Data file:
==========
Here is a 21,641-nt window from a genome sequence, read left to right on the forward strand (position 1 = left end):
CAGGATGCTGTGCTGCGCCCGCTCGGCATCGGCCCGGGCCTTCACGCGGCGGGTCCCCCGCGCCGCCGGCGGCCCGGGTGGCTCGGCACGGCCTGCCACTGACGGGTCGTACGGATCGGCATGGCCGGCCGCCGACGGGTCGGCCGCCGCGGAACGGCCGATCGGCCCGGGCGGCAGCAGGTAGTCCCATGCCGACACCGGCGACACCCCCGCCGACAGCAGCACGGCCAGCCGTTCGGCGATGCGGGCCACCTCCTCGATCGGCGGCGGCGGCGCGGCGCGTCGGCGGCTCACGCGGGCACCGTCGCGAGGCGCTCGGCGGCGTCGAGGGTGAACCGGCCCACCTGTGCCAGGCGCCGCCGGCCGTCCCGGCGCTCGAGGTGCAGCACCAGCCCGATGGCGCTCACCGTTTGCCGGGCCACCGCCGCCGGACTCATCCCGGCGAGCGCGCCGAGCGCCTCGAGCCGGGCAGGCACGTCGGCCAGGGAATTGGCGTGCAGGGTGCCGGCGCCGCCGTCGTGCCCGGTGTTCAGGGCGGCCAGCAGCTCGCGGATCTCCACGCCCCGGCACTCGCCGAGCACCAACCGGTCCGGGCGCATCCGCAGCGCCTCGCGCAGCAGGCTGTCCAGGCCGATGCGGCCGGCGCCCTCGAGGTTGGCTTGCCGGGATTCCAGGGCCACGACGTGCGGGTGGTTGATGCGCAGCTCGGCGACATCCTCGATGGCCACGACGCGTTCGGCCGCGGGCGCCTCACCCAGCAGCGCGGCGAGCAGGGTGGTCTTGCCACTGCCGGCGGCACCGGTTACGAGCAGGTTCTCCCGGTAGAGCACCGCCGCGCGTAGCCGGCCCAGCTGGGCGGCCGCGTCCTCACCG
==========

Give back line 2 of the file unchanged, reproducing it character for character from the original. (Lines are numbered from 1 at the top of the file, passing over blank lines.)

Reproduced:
CAGGATGCTGTGCTGCGCCCGCTCGGCATCGGCCCGGGCCTTCACGCGGCGGGTCCCCCGCGCCGCCGGCGGCCCGGGTGGCTCGGCACGGCCTGCCACTGACGGGTCGTACGGATCGGCATGGCCGGCCGCCGACGGGTCGGCCGCCGCGGAACGGCCGATCGGCCCGGGCGGCAGCAGGTAGTCCCATGCCGACACCGGCGACACCCCCGCCGACAGCAGCACGGCCAGCCGTTCGGCGATGCGGGCCACCTCCTCGATCGGCGGCGGCGGCGCGGCGCGTCGGCGGCTCACGCGGGCACCGTCGCGAGGCGCTCGGCGGCGTCGAGGGTGAACCGGCCCACCTGTGCCAGGCGCCGCCGGCCGTCCCGGCGCTCGAGGTGCAGCACCAGCCCGATGGCGCTCACCGTTTGCCGGGCCACCGCCGCCGGACTCATCCCGGCGAGCGCGCCGAGCGCCTCGAGCCGGGCAGGCACGTCGGCCAGGGAATTGGCGTGCAGGGTGCCGGCGCCGCCGTCGTGCCCGGTGTTCAGGGCGGCCAGCAGCTCGCGGATCTCCACGCCCCGGCACTCGCCGAGCACCAACCGGTCCGGGCGCATCCGCAGCGCCTCGCGCAGCAGGCTGTCCAGGCCGATGCGGCCGGCGCCCTCGAGGTTGGCTTGCCGGGATTCCAGGGCCACGACGTGCGGGTGGTTGATGCGCAGCTCGGCGACATCCTCGATGGCCACGACGCGTTCGGCCGCGGGCGCCTCACCCAGCAGCGCGGCGAGCAGGGTGGTCTTGCCACTGCCGGCGGCACCGGTTACGAGCAGGTTCTCCCGGTAGAGCACCGCCGCGCGTAGCCGGCCCAGCTGGGCGGCCGCGTCCTCACCG